For example, how can datasets that sample different sizes of organisms, or use different sampling and observing methods, be combined in integrated assessments and ecosystem models to advance our understanding of seafloor biomass, energy flow, and related ecological variables?

NOC’s Dr Brian Bett, co-author of the study said: “The difficulties of integrating information across all size classes and varying sampling methodologies has limited our ability to understand global patterns in invertebrate populations. We will struggle to distinguish natural variation, climate change, and other human impacts on seafloor ecosystems without being more effective in sharing and combining our hard-won data.”

Effective management of ocean ecosystems and resources hinges on a local to global effort. This is reflected in the team involved in this work which also included contributions from the University of Plymouth (UK), the Ocean Biodiversity Information System, Intergovernmental Oceanographic Commission of the United Nations Educational Scientific and Cultural Organization (Belgium), Università Politecnica delle Marche (Italy), and Florida State University (USA).

This works contributes to the intergovernmental activity carried out by the Global Ocean Observing System (GOOS) which develops guidance to deliver the essential information needed for the sustainable management of marine resources. GOOS helps coordinate a community of international, regional, and national ocean observing programs, as well as governments, UN agencies, research organisations, and individual scientists.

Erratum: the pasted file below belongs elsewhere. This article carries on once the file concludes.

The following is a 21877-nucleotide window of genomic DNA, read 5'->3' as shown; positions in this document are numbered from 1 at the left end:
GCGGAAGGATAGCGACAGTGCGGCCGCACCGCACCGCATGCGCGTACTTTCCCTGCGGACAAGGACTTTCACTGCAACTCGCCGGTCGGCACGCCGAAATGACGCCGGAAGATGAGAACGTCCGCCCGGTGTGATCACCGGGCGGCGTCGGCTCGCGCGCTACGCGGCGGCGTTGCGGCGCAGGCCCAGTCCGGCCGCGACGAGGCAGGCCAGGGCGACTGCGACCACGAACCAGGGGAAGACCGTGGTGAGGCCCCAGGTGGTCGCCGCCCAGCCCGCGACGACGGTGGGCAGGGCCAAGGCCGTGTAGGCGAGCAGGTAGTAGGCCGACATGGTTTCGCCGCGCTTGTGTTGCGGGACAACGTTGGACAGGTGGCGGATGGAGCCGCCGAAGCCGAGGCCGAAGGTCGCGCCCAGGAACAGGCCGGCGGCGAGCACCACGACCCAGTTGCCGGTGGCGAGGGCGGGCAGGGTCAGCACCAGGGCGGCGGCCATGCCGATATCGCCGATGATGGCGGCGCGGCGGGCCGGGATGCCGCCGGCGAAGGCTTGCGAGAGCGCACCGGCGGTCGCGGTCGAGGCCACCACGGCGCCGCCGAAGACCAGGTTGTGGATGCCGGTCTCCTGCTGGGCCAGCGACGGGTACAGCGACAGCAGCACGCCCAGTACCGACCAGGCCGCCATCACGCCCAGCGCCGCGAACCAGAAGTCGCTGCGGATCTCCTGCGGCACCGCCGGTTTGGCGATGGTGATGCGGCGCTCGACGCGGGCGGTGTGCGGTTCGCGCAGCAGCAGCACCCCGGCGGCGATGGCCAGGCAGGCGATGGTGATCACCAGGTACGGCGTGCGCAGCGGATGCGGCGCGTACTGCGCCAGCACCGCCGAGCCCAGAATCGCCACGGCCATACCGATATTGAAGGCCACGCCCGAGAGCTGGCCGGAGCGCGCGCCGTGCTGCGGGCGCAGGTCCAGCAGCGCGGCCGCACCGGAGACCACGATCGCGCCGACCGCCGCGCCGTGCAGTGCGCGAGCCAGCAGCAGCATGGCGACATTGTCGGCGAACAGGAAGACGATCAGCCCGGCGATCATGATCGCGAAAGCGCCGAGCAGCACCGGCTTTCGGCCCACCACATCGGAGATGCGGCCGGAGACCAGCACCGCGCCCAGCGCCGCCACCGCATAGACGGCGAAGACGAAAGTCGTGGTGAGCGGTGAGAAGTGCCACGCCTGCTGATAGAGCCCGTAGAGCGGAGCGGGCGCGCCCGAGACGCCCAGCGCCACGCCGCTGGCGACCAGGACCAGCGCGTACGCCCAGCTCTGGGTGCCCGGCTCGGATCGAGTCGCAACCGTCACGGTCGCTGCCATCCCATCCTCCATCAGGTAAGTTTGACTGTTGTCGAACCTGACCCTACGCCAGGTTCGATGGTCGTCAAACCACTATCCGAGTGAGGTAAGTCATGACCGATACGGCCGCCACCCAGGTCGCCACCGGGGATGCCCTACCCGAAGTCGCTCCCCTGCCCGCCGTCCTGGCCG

The international team has outlined five research practices that can help to establish a new GOOS Essential Ocean Variable (EOV) for seafloor invertebrate abundance and distribution:

  1. Assess individual body size.
  2. Identify the well-quantified portions of sampled body-size spectra.
  3. Take advantage of automated and semi-automated information processing via artificial intelligence and machine learning.
  4. Apply internationally established biological diversity data standards, such as Darwin Core.
  5. Make data available through internationally recognised access points, such as the Ocean Biodiversity Information System (OBIS).

Among these practices, measuring body size is critical to harmonising the data that scientists around the world are collecting. These practices enable broader-scale analysis supporting research and sustainable development, such as assessments of indicator taxa, biodiversity, biomass, and the modelling of carbon stocks and flows across time and location. Integrating data about seafloor invertebrates will allow researchers to leverage powerful new technologies, including artificial intelligence, to further transform our understanding of marine ecosystems.

Dr Brian Bett continued: “The NOC team was able to access a wealth of data on seafloor invertebrates from the Porcupine Abyssal Plain Sustained Observatory and in-house ecosystem modelling expertise to contribute to this important advance in the monitoring and protection of seafloor ecosystems”.

This research supports our commitment to pursue a deeper understanding of the ocean and life beneath the waves, aligned to the UN Ocean Decade’s goal to secure and protect ocean resources and ecosystems. Find out more about our science.

Read the full study in Limnology and Oceanography Letters